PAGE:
Military clean-up crews in camouflage and gas masks have arrived in Salisbury, England to deal with nine chemical “hotspots” left after the Novichok attack on former Russian spy Sergei Skripal and his daughter.
Three army trucks brought soldiers and diggers to lift paving stones, bricks and turf on Tuesday. The operation began in the city centre where Mr Skripal, 66, and his daughter Yulia, 33, were found slumped on a bench on March 4. The clean-up crews are also expected to take soil samples during operations that will last months, possibly until Christmas.
The Department for Environment, Food and Rural Affairs said specialist teams from the Army, RAF and Ministry of Defence will carry out “thorough testing to ensure that any residual nerve agent used in the attack is chemically cleaned, or removed and safely destroyed”.
Defra’s chief scientific adviser Ian Boyd said last week that the deadly nerve agent remains in high concentrations at some locations in Salisbury.
"We have to make an assumption that in certain circumstances there will be relatively high concentrations, probably in very, very specific locations, which could be at levels that could be toxic to individuals."
Defra’s priority is making the nine hotspots safe for the public. Each area is likely to contain traces of Novichok, possibly still as toxic as when the nerve agent was left there, Mr Boyd said.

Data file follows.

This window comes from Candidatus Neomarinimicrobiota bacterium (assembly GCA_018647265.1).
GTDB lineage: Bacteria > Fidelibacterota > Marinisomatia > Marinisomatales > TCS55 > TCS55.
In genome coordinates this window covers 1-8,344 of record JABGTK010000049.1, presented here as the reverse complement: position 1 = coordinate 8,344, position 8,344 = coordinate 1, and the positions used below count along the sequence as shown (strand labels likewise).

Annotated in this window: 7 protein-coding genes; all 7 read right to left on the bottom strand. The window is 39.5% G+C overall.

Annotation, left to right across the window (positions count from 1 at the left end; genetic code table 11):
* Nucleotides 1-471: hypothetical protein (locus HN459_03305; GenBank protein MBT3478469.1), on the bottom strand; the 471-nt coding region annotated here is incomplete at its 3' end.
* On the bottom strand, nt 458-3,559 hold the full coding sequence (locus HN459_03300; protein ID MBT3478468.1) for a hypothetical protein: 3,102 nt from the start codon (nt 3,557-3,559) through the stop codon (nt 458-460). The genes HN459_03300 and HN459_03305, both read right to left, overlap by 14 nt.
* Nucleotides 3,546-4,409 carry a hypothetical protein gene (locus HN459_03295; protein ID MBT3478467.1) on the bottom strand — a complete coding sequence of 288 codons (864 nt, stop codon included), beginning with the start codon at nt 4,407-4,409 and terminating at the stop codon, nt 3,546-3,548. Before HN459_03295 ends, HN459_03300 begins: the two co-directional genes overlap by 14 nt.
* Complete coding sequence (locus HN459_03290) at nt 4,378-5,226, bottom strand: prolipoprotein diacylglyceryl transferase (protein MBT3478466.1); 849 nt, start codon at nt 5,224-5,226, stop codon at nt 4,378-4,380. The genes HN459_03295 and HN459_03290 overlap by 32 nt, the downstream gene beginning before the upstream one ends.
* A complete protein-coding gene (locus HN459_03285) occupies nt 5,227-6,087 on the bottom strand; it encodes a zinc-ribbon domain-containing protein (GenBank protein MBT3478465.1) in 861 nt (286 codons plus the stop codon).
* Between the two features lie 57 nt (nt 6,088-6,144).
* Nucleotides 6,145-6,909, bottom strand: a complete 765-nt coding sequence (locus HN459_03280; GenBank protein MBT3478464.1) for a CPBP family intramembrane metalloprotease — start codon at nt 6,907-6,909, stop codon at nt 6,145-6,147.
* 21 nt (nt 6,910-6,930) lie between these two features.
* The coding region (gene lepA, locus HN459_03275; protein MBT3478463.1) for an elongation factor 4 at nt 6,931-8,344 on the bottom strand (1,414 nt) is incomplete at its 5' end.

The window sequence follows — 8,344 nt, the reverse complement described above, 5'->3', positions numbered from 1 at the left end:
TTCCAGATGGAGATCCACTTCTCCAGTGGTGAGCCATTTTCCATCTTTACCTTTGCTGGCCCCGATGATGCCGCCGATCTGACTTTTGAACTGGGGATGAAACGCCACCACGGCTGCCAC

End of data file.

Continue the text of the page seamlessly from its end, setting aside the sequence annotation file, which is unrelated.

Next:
The Skripals are thought to have come in contact with the poison in liquid format on the doorknob at Mr Skripal’s home.
The hotspots include Zizzi’s restaurant, where the pair ate lunch, the home of police detective sergeant Nick Bailey who was also poisoned, two ambulance stations and a police station. The garage where Mr Skripal parked his car will also be decontaminated.
Mr Skripal's home and the Mill pub, where the Skripals went after lunch, remain crime scenes and will be the last of the nine sites to be cleaned.
The military operation comes after the Organisation for the Prohibition of Chemical Weapons confirmed Britain's analysis that the nerve agent Novichok was used in the attack. Russia has denied any involvement.
Deputy Chief Constable Paul Mills from Wiltshire Police said it was “business as usual” as soldiers in breathing apparatus and military uniformed moved around the market town. Public Health England have said the risk to the general public is low.